Spicing Up BC Agriculture
Garlic in BC
By Paul Pryce
It has long been known that the climate throughout much of BC is conducive to growing various spices, particularly true hardneck garlic varieties. But increased production in recent years shows that BC farmers recognize that garlic has tremendous potential beyond growing it on a casual basis.
In 2015, BC growers exported roughly $7.3 million worth of garlic, predominantly to China and the United States, a 30% increase from the volume exported in 2014. A similar pattern can be seen in the production and export of other spicy foods from BC. Exports of peppers—specifically black pepper, bell peppers, and paprika—have steadily grown from $19 million in 2012 to $23 million in 2015. Onion exports from BC, meanwhile, exceeded $50 million in 2015, almost all of which was to the US.
BC could also be well-positioned to capture market share from other garlic and onion producers. In China, unusually cold weather has created a garlic shortage, driving up prices. Severe weather conditions elsewhere in North America over the past year have also limited onion and pepper production. Furthermore, many of those in BC growing garlic, peppers, and onions for export are certified organic producers—an aspect increasingly in demand among consumers in such Asia-Pacific countries as Korea.
Garlic’s Grassroots Culture
It is difficult to gauge how much BC garlic is consumed within Canada, but the thriving festivals held each year across the province in honour of spicy foods suggest tremendous popularity.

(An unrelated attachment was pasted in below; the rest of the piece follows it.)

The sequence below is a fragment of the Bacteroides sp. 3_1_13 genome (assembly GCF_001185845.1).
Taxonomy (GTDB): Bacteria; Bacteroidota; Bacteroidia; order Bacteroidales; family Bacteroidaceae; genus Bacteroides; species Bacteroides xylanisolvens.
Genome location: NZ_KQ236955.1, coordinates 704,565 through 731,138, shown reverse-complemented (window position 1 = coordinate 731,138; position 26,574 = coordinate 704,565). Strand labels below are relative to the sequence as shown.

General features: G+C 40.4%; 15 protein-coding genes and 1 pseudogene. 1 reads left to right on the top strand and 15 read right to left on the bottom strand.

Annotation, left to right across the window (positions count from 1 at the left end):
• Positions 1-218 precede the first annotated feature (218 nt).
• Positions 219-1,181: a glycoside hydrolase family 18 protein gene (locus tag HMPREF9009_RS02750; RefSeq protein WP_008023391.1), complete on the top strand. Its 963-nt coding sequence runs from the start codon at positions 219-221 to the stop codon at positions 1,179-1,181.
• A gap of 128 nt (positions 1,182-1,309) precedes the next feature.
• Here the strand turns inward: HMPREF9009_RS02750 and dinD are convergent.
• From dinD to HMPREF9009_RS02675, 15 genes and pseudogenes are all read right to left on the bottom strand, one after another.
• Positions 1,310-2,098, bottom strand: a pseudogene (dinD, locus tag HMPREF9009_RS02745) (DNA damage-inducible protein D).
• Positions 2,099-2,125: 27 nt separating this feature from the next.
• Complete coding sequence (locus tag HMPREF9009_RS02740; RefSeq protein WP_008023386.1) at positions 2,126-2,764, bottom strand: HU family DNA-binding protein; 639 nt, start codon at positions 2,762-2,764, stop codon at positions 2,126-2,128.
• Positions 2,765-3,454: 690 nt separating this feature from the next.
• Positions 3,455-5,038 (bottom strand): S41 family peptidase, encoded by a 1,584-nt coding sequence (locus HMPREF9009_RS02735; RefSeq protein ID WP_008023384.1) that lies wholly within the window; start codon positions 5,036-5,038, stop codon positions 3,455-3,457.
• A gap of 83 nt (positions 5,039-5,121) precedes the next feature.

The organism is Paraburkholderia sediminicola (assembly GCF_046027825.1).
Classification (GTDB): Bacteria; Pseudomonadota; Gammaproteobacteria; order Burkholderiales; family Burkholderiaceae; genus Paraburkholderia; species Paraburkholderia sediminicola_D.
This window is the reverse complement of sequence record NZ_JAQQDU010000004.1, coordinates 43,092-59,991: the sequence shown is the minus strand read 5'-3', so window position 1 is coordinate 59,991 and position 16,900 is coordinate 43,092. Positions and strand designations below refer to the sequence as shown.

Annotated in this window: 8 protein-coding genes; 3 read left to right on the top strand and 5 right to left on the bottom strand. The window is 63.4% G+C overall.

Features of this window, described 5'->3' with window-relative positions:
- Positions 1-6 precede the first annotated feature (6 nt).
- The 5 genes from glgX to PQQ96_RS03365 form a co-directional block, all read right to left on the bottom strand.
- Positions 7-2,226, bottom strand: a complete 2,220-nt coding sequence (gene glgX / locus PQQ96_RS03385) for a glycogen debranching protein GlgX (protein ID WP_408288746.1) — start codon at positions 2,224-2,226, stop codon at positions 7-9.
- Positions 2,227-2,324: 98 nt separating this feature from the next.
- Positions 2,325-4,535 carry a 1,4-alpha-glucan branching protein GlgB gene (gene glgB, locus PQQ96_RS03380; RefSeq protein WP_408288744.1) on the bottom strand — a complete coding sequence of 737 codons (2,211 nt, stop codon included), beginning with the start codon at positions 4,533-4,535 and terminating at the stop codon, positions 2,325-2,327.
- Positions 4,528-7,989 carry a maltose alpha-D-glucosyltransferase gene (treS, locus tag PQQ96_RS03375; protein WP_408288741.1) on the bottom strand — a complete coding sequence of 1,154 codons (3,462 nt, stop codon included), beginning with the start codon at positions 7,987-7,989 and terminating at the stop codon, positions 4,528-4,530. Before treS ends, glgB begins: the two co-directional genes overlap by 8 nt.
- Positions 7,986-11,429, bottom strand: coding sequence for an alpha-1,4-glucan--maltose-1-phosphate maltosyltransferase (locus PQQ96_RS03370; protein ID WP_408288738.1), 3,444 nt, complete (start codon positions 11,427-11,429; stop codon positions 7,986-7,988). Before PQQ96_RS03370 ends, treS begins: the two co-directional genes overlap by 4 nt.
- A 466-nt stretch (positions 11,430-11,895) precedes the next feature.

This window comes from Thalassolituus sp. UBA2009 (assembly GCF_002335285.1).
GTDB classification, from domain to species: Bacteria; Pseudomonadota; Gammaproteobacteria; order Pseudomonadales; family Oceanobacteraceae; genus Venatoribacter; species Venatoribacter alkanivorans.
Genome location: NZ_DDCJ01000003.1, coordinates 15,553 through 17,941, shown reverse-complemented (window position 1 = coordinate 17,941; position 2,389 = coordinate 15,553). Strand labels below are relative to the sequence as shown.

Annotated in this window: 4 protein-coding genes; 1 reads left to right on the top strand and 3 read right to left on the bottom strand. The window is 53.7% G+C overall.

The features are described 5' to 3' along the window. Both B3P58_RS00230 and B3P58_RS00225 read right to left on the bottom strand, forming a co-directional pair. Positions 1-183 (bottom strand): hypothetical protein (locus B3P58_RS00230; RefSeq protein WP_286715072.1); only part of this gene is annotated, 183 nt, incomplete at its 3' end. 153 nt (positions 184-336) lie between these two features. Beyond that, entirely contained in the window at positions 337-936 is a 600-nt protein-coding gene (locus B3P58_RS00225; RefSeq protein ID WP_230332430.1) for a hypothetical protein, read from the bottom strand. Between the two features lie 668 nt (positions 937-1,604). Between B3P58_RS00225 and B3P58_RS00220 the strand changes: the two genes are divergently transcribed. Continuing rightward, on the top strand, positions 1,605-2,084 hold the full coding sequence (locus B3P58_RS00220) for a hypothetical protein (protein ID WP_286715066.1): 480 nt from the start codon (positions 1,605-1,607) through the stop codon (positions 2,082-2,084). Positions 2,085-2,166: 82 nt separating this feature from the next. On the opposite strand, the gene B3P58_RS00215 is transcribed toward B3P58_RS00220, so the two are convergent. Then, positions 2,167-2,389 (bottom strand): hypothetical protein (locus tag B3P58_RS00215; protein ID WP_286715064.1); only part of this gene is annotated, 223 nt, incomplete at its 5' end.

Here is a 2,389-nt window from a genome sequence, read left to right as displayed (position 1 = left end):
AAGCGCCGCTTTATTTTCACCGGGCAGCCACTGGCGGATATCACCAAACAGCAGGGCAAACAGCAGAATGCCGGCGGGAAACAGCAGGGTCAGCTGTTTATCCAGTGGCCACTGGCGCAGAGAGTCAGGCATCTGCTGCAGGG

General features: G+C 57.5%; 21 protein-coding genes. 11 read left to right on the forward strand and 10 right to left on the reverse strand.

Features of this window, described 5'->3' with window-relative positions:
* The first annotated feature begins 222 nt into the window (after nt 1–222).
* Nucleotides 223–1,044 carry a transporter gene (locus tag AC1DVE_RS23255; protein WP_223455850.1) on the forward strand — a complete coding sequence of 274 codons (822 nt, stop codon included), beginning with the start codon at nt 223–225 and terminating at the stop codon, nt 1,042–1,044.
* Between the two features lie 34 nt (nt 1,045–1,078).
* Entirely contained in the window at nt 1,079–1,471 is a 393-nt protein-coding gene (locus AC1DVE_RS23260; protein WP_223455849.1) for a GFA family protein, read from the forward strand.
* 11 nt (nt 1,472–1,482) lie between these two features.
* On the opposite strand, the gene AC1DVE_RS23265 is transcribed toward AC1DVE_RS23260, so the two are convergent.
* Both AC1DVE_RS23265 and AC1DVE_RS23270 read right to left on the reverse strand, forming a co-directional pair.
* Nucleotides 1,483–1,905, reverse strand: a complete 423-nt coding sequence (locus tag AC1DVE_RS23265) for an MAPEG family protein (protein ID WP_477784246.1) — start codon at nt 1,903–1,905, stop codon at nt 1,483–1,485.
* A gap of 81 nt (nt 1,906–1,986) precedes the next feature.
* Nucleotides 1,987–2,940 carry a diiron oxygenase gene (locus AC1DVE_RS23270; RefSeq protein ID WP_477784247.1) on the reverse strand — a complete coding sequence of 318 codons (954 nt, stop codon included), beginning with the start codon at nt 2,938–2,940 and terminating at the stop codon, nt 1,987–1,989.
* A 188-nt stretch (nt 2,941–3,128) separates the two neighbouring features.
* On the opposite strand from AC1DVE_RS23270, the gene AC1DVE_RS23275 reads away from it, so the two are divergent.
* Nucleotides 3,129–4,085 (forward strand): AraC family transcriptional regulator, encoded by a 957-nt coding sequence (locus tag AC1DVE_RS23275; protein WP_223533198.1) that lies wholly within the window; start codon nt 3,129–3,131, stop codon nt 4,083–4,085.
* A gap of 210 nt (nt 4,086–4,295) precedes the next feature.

The Hills Garlic Festival in New Denver, which features more than 160 vendors, marks its twenty-fifth anniversary in September 2017. In the Okanagan, the Grindrod Garlic Festival and garlic-themed events in Hester Creek also bring in big crowds. Further north, the South Cariboo Garlic Festival will celebrate its eighteenth year in August 2017. The Chilliwack Garlic Festival is younger than others in BC, but it has successfully expanded its scope to promote many spice varieties beyond garlic. Finally, Metro Vancouver has joined the craze, also holding an annual garlic festival in Richmond.
The business potential of these events is obvious—they present an opportunity to sell garlic and other spices to neighbours and out-of-province visitors but also serve as vehicles of agri-tourism for the area. Just as importantly, they can help create a sense of shared culture and inspire others to grow garlic.
A missing ingredient, however, in BC’s burgeoning garlic industry is distinctly local dishes that incorporate garlic and which can be used to emphasize the quality of BC’s own brand nationally and globally. Recipes exchanged at the aforementioned garlic festivals go some way toward accomplishing this, but value-added food items offer even greater business opportunities and distinguish one growing region from another. Korea, another major spice producer, can assert the distinctiveness of its peppers, ginger, and garlic through dishes like kimchi, for example.
Regardless, these spicy foods deserve a prominent place in future trade missions and efforts to diversify what the province grows. Garlic alone won’t make anyone ‘stinking’ rich, but it certainly packs a punch, gastronomically and economically.
Article prepared with data from Statistics Canada’s Canadian International Merchandise Trade Database.